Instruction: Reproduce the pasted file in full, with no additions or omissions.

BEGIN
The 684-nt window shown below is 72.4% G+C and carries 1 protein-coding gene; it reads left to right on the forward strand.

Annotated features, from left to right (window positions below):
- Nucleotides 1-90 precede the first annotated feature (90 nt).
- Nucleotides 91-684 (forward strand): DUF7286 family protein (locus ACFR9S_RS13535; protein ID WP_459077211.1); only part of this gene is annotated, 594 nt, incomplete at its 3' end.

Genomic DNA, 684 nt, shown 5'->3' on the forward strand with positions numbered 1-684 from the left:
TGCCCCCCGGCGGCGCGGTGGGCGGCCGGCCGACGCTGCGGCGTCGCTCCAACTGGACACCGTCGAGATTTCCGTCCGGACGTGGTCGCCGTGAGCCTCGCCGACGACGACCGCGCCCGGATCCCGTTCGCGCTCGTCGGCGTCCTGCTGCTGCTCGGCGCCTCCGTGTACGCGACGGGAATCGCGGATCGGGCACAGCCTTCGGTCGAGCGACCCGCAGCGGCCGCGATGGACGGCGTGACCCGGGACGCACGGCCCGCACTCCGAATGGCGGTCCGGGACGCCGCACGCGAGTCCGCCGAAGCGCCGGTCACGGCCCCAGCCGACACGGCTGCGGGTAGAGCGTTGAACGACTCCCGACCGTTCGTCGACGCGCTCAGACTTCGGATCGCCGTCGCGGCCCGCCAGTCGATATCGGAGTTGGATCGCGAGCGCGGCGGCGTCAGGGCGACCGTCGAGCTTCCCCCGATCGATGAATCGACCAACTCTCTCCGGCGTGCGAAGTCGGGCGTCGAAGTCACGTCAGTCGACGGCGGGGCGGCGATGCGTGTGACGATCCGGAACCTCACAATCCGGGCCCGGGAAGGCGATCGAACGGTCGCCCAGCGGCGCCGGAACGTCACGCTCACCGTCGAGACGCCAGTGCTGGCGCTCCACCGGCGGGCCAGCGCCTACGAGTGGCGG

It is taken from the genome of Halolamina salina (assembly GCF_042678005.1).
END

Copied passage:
The 684-nt window shown below is 72.4% G+C and carries 1 protein-coding gene; it reads left to right on the forward strand.

Annotated features, from left to right (window positions below):
- Nucleotides 1-90 precede the first annotated feature (90 nt).
- Nucleotides 91-684 (forward strand): DUF7286 family protein (locus ACFR9S_RS13535; protein ID WP_459077211.1); only part of this gene is annotated, 594 nt, incomplete at its 3' end.

Genomic DNA, 684 nt, shown 5'->3' on the forward strand with positions numbered 1-684 from the left:
TGCCCCCCGGCGGCGCGGTGGGCGGCCGGCCGACGCTGCGGCGTCGCTCCAACTGGACACCGTCGAGATTTCCGTCCGGACGTGGTCGCCGTGAGCCTCGCCGACGACGACCGCGCCCGGATCCCGTTCGCGCTCGTCGGCGTCCTGCTGCTGCTCGGCGCCTCCGTGTACGCGACGGGAATCGCGGATCGGGCACAGCCTTCGGTCGAGCGACCCGCAGCGGCCGCGATGGACGGCGTGACCCGGGACGCACGGCCCGCACTCCGAATGGCGGTCCGGGACGCCGCACGCGAGTCCGCCGAAGCGCCGGTCACGGCCCCAGCCGACACGGCTGCGGGTAGAGCGTTGAACGACTCCCGACCGTTCGTCGACGCGCTCAGACTTCGGATCGCCGTCGCGGCCCGCCAGTCGATATCGGAGTTGGATCGCGAGCGCGGCGGCGTCAGGGCGACCGTCGAGCTTCCCCCGATCGATGAATCGACCAACTCTCTCCGGCGTGCGAAGTCGGGCGTCGAAGTCACGTCAGTCGACGGCGGGGCGGCGATGCGTGTGACGATCCGGAACCTCACAATCCGGGCCCGGGAAGGCGATCGAACGGTCGCCCAGCGGCGCCGGAACGTCACGCTCACCGTCGAGACGCCAGTGCTGGCGCTCCACCGGCGGGCCAGCGCCTACGAGTGGCGG

It is taken from the genome of Halolamina salina (assembly GCF_042678005.1).